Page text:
As you would expect of a defence that conceded just 33 goals in 38 league games at Sevilla, disciplined centre-backs are essential. These players are expected to lead from the back, maintaining the team’s shape and defensive line height which is adjusted in accordance to the specific threats presented by the opposition. Their positioning is also crucial to defending against threats in behind and direct play, both of which can be the undoing of high defensive lines. This risk is mitigated well by the presence of the defensive midfielder though, who can step up and close down approaching attackers, or drop in alongside the centre-backs to guard against aerial bombardment. With risk comes reward, and one of the main benefits of this high line is that his sides are able to reduce the size of the area in which the opposition can play, suffocating their build-up and forcing opponents into making mistakes in dangerous areas.

This reduced space for the opposition to play in makes it easier to congest the central zones and force the opposition wide and into less promising spaces for chance creation. And the increased congestion in the middle of the park, with the support of the higher defensive line, also makes it more possible to counterpress effectively – an area of the game where James Ward-Prowse excels. Whilst at Southampton under Ralph Hasenhüttl,, Ward-Prowse was at home featuring in a hugely intense defensive system and racked up some of the most positive numbers in the division for pressing and recovering possession – his 7.58 recoveries per 90 in the 2020/21 season placed him in the top 13% of Premier League midfielders in this respect.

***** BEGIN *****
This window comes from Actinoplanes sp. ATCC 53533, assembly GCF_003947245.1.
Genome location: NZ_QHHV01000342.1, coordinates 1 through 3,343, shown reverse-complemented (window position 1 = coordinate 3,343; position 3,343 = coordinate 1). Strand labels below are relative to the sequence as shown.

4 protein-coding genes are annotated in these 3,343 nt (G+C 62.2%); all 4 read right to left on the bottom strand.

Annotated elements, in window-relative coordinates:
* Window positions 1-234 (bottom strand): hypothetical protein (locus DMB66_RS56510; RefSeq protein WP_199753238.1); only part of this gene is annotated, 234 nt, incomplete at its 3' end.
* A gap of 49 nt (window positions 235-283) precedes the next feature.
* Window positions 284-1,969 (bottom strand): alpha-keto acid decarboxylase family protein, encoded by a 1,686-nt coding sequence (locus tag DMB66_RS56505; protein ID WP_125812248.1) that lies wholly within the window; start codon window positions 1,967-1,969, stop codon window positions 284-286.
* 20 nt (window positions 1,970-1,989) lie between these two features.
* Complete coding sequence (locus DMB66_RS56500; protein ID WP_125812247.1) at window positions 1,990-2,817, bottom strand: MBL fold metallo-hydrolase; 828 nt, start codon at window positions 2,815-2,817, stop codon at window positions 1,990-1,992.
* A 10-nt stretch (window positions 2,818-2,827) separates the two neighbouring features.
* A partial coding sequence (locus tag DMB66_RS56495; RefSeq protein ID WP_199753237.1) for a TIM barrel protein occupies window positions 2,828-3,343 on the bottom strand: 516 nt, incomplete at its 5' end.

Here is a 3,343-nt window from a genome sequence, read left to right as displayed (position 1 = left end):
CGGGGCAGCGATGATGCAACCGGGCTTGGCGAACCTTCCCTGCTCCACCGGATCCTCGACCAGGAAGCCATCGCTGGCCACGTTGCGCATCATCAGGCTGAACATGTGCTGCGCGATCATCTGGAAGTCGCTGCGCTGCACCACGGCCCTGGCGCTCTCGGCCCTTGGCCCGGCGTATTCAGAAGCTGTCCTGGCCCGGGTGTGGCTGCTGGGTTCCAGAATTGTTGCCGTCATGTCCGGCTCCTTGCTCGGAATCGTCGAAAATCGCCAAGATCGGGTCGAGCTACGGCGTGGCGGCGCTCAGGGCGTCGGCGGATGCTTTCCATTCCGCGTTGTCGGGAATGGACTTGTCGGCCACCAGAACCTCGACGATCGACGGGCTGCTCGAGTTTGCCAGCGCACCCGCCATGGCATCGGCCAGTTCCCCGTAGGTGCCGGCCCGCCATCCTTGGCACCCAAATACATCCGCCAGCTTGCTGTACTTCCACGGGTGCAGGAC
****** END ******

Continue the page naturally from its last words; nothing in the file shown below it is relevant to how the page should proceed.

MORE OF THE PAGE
As always, the pressure starts from the front with the striker who will force the ball to one side with the wide players on the ball-side jumping to support. The midfield trio can then look to block passes back inside and create opportunities for turnovers early in the opposition’s build-up phase. This is an approach that could work brilliantly for Mohammed Kudus who recorded an outstanding 7.68 recoveries per 90 in the Premier League this season, the most of any forward and the fourth-most overall.

Julen Lopetegui with the UEFA Europa League trophy


West Ham fans can look forward to increased intensity in the press with a well-drilled defensive unit supporting a more engaged out of possession style before instigating a more considered and intricate in possession approach focused on controlling games with the ball rather than without it.

With an excellent platform to build from, and key players that match well with the proposed stylistic direction, Lopetegui has the tools to succeed and entertain whilst doing so over the coming years in East London.


*The views and opinions expressed in this article are those of Analytics United and do not necessarily reflect the views and opinions of West Ham United.